Strong and Weak Cross-Section Dependence in Non-Stationary Spatial Panel Data
- 575 Downloads
We begin by recalling that dependence in nonstationary panel data may by weak or strong, and statistical tests to distinguish between weak and strong dependence are presented. In Chaps. 7, 8, and 9 dependence is assumed to be weak or spatial. This chapter is concerned with deciding whether dependence is weak, strong or both.
We describe the econometric theory of common factor models, which induce strong dependence in stationary and nonstationary spatial panel data. We report critical values for panel cointegration tests from the literature in the presence of common factors when the data are nonstationary. In the first empirical illustration time series data for the stock of foreign direct investment is hypothesized as a common factor in the determination of capital deepening, measured by regional capital-labor ratios in Israel. Another common factor is time series for national capital-labor ratios. Common factor models in which panel dependence is assumed to be strong are compared with spatial models in which panel dependence is assumed to be weak.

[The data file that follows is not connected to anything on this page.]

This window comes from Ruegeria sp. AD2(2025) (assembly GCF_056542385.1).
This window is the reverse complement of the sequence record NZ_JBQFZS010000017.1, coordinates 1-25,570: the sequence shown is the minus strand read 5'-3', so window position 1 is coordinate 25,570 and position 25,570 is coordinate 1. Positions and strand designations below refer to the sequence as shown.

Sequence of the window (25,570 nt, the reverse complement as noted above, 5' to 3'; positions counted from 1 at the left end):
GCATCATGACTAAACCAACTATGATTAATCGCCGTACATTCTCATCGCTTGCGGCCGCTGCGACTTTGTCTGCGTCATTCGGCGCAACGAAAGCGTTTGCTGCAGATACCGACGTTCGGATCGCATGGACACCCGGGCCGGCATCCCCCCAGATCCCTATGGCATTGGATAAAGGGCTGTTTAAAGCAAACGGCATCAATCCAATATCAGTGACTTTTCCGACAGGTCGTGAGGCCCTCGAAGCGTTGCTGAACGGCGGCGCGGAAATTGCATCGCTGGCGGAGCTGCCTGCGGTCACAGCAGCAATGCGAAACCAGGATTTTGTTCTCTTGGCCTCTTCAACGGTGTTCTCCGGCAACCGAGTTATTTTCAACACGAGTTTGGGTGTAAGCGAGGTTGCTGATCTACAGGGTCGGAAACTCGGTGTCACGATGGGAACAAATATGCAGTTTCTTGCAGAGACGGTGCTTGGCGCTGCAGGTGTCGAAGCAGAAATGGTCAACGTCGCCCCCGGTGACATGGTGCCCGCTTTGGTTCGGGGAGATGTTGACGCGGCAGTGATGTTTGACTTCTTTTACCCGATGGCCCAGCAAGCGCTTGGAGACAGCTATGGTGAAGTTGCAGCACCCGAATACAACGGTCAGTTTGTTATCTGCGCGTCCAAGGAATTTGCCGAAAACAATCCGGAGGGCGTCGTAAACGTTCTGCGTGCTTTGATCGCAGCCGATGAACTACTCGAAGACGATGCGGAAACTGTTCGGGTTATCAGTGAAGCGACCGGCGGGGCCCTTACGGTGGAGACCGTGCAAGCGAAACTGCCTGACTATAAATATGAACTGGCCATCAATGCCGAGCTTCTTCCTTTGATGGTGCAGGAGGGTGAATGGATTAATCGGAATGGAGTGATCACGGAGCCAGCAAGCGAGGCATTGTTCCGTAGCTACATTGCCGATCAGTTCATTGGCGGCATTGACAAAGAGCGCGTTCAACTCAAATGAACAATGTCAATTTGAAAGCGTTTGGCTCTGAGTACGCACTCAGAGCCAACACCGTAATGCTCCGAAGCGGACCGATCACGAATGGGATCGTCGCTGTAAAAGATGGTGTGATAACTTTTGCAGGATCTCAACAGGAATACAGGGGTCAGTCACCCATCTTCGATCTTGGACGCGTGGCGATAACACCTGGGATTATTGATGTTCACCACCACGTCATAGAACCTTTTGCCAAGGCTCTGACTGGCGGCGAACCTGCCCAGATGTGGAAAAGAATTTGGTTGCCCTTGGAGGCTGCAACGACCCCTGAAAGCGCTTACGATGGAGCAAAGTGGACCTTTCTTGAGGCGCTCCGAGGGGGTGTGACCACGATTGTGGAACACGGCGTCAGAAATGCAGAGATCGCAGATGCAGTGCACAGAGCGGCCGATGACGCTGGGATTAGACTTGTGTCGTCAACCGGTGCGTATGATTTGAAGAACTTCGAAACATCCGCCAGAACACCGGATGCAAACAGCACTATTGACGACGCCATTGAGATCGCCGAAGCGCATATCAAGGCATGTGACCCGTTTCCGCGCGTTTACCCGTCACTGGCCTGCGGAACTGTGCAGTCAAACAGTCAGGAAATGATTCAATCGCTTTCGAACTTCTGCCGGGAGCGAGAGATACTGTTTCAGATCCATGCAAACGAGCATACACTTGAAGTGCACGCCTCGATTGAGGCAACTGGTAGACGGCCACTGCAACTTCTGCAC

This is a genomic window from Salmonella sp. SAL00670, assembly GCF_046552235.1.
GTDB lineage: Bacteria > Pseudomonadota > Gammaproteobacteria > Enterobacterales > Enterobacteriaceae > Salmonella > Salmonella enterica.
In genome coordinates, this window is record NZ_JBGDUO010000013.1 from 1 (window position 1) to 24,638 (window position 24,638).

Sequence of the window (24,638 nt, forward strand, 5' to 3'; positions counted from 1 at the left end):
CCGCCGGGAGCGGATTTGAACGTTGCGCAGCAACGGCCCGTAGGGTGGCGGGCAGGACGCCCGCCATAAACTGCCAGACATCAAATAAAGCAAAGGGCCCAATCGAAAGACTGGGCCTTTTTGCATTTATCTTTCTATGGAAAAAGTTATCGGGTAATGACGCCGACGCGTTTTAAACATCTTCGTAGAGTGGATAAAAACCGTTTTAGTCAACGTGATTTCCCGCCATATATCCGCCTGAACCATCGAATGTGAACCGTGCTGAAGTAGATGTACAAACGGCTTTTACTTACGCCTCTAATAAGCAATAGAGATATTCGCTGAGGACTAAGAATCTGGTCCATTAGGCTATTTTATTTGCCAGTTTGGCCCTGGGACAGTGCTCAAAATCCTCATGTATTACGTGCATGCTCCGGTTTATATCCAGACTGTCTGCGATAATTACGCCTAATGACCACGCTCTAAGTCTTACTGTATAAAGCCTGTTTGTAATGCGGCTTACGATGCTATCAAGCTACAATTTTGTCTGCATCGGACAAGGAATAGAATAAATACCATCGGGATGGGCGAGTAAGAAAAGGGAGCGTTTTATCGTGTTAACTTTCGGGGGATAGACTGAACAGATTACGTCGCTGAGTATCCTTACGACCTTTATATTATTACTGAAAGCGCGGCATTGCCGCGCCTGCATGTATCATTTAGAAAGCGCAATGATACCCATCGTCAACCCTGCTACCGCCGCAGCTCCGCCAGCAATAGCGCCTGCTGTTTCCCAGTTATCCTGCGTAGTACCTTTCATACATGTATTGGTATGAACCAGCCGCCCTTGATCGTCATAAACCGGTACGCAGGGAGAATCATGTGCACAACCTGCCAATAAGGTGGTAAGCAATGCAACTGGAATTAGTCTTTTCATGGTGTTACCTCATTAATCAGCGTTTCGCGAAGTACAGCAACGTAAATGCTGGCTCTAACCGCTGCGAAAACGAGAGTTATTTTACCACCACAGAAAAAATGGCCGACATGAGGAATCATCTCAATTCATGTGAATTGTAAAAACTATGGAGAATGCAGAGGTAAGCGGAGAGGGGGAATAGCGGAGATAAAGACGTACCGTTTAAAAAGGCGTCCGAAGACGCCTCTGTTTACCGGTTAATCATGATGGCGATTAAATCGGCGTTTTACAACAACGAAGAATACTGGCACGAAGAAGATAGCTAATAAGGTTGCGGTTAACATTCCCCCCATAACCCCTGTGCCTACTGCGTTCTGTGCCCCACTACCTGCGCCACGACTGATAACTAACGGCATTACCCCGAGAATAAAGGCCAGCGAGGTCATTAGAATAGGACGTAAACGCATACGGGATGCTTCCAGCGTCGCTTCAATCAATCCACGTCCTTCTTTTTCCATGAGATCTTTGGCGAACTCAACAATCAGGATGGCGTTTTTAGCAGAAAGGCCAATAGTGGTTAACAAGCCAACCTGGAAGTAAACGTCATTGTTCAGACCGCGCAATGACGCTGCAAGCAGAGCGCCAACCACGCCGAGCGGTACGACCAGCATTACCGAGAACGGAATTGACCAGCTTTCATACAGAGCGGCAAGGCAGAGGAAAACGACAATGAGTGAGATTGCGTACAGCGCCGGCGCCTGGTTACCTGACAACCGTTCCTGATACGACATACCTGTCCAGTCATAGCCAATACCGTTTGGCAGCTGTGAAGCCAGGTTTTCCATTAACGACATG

In a second empirical illustration the residuals for the spatial general equilibrium model in Chap. 8 and the SpVECM in Chap. 9 are tested for weak versus strong panel dependence. The residuals from Chap. 8 are not weakly dependent, but the residuals from Chap. 9 are weakly dependent. The former suggests that common factors should be specified in Chap. 8. However, strong cross-section dependence still remains indicating a need for ‘mixed dependence’ models incorporating both spatial and common factors.
- Armstrong H, Taylor J (2000) Regional economics and policy, 3rd edn. Blackwell, OxfordGoogle Scholar
- Ascani A, Gagliardi L (2015) Inward FDI and local innovative performance. An empirical investigation on Italian provinces. Rev Reg Res 35(1):29–47Google Scholar
- Beenstock M (1986) The World Bank’s contribution to economic development. In: Recovery in the developing world. The World Bank, Washington, DC, pp 34–46Google Scholar
- Bornschier V, Chase-Dunn C (1985) Transnational corporations and underdevelopment. Praeger, New YorkGoogle Scholar
- Casi L, Resmini L (2010) Evidence on the determinants of foreign direct investment: the case of EU regions. East J Eur Stud 1(2):93–118Google Scholar
- Dall’Erba S, de Gallo J (2007) The impact of EU regional support on growth and employment. Czech J Econ Financ 57(7–8):325–350Google Scholar
- Elhorst JP (2014) From spatial cross-section data to spatial panel data. Springer, BerlinGoogle Scholar
- EU (2011) Estimating the capital stock for the NUTS 2 regions of the EU-27. Working Papers no01/2011, DG Regional Policy, European Union, BrusselsGoogle Scholar
- Navon G, Frisch R (2009) The effect of Israel’s encouragement of capital investments in industry law on product, employment, and investment: an empirical analysis of micro data. Discussion Paper Series, 2009.12, Research Department, Bank of Israel, Jerusalem (Hebrew)Google Scholar